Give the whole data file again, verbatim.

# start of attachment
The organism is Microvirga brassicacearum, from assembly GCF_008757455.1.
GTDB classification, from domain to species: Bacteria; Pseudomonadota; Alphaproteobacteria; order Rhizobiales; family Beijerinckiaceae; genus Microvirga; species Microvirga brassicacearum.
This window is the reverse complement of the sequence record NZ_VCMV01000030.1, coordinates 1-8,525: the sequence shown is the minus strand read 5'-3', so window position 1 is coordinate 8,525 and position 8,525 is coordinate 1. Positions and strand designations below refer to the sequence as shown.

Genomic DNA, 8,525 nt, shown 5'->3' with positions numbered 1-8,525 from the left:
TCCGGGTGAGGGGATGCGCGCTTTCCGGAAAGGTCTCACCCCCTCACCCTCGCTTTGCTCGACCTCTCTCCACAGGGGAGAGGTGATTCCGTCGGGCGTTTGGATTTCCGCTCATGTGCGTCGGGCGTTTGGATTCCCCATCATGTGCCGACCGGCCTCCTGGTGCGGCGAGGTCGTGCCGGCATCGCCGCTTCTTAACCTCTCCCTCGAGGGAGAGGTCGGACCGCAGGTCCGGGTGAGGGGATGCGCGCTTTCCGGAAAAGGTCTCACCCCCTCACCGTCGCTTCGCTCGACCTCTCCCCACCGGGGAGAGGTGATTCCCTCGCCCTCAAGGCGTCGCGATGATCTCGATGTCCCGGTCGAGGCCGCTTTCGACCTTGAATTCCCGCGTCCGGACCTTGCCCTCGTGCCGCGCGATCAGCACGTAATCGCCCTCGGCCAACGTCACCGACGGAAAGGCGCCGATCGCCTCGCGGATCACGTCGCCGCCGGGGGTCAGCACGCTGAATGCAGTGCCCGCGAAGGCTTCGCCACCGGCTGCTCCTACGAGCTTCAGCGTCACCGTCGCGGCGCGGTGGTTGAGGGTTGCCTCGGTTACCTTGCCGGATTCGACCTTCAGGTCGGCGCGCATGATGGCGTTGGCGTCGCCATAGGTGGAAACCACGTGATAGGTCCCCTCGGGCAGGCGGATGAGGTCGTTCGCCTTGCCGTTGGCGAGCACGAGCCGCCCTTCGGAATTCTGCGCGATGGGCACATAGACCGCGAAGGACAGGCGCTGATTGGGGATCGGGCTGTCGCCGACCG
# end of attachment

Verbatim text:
The organism is Microvirga brassicacearum, from assembly GCF_008757455.1.
GTDB classification, from domain to species: Bacteria; Pseudomonadota; Alphaproteobacteria; order Rhizobiales; family Beijerinckiaceae; genus Microvirga; species Microvirga brassicacearum.
This window is the reverse complement of the sequence record NZ_VCMV01000030.1, coordinates 1-8,525: the sequence shown is the minus strand read 5'-3', so window position 1 is coordinate 8,525 and position 8,525 is coordinate 1. Positions and strand designations below refer to the sequence as shown.

Genomic DNA, 8,525 nt, shown 5'->3' with positions numbered 1-8,525 from the left:
TCCGGGTGAGGGGATGCGCGCTTTCCGGAAAGGTCTCACCCCCTCACCCTCGCTTTGCTCGACCTCTCTCCACAGGGGAGAGGTGATTCCGTCGGGCGTTTGGATTTCCGCTCATGTGCGTCGGGCGTTTGGATTCCCCATCATGTGCCGACCGGCCTCCTGGTGCGGCGAGGTCGTGCCGGCATCGCCGCTTCTTAACCTCTCCCTCGAGGGAGAGGTCGGACCGCAGGTCCGGGTGAGGGGATGCGCGCTTTCCGGAAAAGGTCTCACCCCCTCACCGTCGCTTCGCTCGACCTCTCCCCACCGGGGAGAGGTGATTCCCTCGCCCTCAAGGCGTCGCGATGATCTCGATGTCCCGGTCGAGGCCGCTTTCGACCTTGAATTCCCGCGTCCGGACCTTGCCCTCGTGCCGCGCGATCAGCACGTAATCGCCCTCGGCCAACGTCACCGACGGAAAGGCGCCGATCGCCTCGCGGATCACGTCGCCGCCGGGGGTCAGCACGCTGAATGCAGTGCCCGCGAAGGCTTCGCCACCGGCTGCTCCTACGAGCTTCAGCGTCACCGTCGCGGCGCGGTGGTTGAGGGTTGCCTCGGTTACCTTGCCGGATTCGACCTTCAGGTCGGCGCGCATGATGGCGTTGGCGTCGCCATAGGTGGAAACCACGTGATAGGTCCCCTCGGGCAGGCGGATGAGGTCGTTCGCCTTGCCGTTGGCGAGCACGAGCCGCCCTTCGGAATTCTGCGCGATGGGCACATAGACCGCGAAGGACAGGCGCTGATTGGGGATCGGGCTGTCGCCGACCG